Oracle8i SQLJ Developer's Guide and Reference
Release 3 (8.1.7)

Part Number A83723-01





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NLS Support in the Translator and Runtime

Oracle SQLJ uses Java's built-in NLS capabilities. This section discusses the basics of SQLJ support for NLS and native character encoding, starting with background information covering some of the implementation details of character encoding and language support in Oracle SQLJ. This is followed by discussion of options available through the Oracle SQLJ command line that allow you to adjust your NLS configuration.

Some prior knowledge of Oracle NLS is assumed, particularly regarding character encoding and locales. For information, see the Oracle8i National Language Support Guide.

Character Encoding and Language Support

There are two main areas of SQLJ NLS support:

NLS functionality at runtime is transparent to the user, presuming your SQLJ source code and SQL character data use only characters that are within the database character set. SQL character data is transparently mapped into and out of Unicode.

Note that for multi-language applications, it is advisable to use a database that understands Unicode.


  • The SQLJ translator fully supports Unicode 2.0 and Java Unicode escape sequences. The SQLJ command-line utility, however, does not support Unicode escape sequences--you can use only native characters supported by the operating system. Command-line options requiring Unicode escape sequences can be entered in a SQLJ properties file instead, because properties files do support Unicode escape sequences.

  • Encoding and conversion of characters in your embedded SQL operations, and characters read from or written to the database, are handled by JDBC directly; SQLJ does not play a role in this. If online semantics-checking is enabled during translation, however, you will be warned if there are characters within the text of your SQL DML operations that might not be convertible to the database character set.

  • For information about JDBC NLS functionality, see the Oracle8i JDBC Developer's Guide and Reference.


Overview of Character Encoding

The character encoding setting for source files tells Oracle SQLJ two things:

By default, SQLJ uses the encoding indicated by the JVM file.encoding property. If your source files use other encodings, then you must indicate this to SQLJ so that appropriate conversion can be performed.

Use the SQLJ -encoding option to accomplish this. SQLJ also passes the -encoding setting to the compiler for it to use in reading .java files (unless the SQLJ -compiler-encoding-flag is off).


Do not alter the file.encoding property to specify encodings for source files. This might impact other aspects of your Java operation and might offer only a limited number of encodings, depending on platform or operating system considerations.  

The character encoding setting also determines how SQLJ error and status messages are represented when output to the user, either during translation or during runtime when the end user is running the application. This is set according to the file.encoding property and is unaffected by the SQLJ -encoding option.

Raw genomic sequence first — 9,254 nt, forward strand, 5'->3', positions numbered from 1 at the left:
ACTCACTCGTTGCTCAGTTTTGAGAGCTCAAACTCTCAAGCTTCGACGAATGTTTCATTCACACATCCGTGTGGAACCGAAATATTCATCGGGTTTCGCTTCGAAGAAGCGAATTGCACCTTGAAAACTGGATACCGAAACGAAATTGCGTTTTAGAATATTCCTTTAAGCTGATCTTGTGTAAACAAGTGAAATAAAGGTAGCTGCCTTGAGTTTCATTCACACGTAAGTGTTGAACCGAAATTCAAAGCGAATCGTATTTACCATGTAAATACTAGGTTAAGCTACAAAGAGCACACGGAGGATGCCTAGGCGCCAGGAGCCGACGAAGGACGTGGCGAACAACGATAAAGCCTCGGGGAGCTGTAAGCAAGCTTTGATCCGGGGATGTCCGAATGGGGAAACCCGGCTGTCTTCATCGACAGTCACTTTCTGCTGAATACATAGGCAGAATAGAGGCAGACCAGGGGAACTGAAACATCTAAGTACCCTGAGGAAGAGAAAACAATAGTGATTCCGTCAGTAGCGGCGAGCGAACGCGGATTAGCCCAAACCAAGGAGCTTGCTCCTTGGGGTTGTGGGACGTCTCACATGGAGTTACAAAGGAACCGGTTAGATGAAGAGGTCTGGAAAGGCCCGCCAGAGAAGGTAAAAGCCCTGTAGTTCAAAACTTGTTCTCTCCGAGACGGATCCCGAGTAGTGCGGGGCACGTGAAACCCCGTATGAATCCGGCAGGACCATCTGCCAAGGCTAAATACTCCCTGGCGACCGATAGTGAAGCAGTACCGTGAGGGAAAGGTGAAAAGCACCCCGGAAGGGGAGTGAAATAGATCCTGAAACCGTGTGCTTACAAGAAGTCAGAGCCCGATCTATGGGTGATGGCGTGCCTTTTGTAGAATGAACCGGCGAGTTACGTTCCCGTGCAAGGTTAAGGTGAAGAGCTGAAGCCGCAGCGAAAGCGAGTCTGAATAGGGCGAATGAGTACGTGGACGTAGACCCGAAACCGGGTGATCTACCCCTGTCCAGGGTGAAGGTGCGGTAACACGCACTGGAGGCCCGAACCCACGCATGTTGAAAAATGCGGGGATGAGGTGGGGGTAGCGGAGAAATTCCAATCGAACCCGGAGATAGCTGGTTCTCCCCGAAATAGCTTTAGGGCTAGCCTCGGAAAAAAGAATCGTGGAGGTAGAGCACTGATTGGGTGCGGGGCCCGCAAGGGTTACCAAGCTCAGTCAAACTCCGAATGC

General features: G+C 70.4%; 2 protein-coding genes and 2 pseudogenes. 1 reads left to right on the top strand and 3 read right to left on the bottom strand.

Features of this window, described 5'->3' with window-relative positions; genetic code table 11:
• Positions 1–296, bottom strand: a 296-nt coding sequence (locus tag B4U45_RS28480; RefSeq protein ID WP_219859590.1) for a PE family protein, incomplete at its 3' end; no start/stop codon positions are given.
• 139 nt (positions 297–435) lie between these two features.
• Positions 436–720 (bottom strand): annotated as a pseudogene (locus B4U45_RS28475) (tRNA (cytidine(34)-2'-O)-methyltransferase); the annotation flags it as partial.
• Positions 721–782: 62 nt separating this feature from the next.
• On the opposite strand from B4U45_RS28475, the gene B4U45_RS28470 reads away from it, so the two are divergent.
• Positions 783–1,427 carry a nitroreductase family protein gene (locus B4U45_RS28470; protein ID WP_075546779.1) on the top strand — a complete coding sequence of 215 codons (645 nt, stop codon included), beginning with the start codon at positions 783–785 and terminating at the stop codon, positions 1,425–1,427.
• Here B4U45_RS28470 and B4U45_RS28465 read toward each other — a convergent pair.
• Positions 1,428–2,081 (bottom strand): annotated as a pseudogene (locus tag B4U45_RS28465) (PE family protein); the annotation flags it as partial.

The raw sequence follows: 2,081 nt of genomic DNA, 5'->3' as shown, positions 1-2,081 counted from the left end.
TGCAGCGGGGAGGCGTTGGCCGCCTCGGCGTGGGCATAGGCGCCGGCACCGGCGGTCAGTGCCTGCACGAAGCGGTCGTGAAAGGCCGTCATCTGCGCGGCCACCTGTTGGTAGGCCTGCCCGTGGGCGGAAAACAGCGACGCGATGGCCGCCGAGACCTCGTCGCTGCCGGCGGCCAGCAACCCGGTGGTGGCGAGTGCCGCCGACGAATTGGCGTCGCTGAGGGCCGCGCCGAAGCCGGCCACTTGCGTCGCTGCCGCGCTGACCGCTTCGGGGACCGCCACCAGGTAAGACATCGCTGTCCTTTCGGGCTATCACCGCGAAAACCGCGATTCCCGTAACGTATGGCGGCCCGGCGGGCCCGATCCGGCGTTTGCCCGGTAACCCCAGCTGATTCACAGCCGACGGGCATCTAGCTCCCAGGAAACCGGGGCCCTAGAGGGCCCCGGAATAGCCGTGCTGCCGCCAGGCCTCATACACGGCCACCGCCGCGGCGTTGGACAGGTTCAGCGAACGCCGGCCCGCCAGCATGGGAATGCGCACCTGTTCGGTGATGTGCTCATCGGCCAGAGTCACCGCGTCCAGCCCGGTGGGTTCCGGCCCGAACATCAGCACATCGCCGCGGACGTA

For source file encoding, you can use the -encoding option to specify any character encoding supported by your Java environment. If you are using the Sun Microsystems JDK, these are listed in the native2ascii documentation, which you can find at the following Web site:

Dozens of encodings are supported by the Sun Microsystems JDK. These include 8859_1 through 8859_9 (ISO Latin-1 through ISO Latin-9), JIS (Japanese), SJIS (shift-JIS, Japanese), and UTF8.


  • A character that is not representable in the encoding used, for either messages or source files, can always be represented as a Java Unicode escape sequence (of the form \uHHHH where each H is a hexadecimal digit).

  • As a .sqlj source file is read and processed during translation, error messages quote source locations based on character position (not byte position) in the input encoding.

  • Encoding settings, either set through the SQLJ -encoding option or the Java file.encoding setting, do not apply to Java properties and, for example. Properties files always use the encoding 8859_1. This is a feature of Java in general, not SQLJ in particular. You can, however, use Unicode escape sequences in a properties file. (You can use the native2ascii utility to determine escape sequences--see "Using native2ascii for Source File Encoding".)


Overview of Language Support

SQLJ error and status reporting, either during translation or during runtime, uses the Java locale setting in the JVM user.language property. Users typically do not have to alter this setting.

Language support is implemented through message resources that use key/value pairs. For example, where an English-language resource has a key/value pair of "OkKey", "Okay", a German-language resource has a key/value pair of "OkKey", "Gut". The locale setting determines which message resources are used.

SQLJ supports locale settings of en (English), de (German), fr (French), and ja (Japanese).


Java locale settings can support country and variant extensions in addition to language extensions. For example, consider ErrorMessages_de_CH_var1, where CH is the Swiss country extension of German, and var1 is an additional variant. SQLJ, however, currently supports only language extensions (de in this example), ignoring country and variant extensions.  

SQLJ and Java Settings for Character Encoding and Language Support

Oracle SQLJ provides syntax that allows you to set the following:

Setting Character Encoding for Source Code

Use the SQLJ -encoding option to determine the character encoding used in representing .sqlj files read by the translator, .java files generated by the translator, and .java files read by the compiler (the option setting is passed by SQLJ to the compiler, unless the SQLJ -compiler-encoding-flag is off).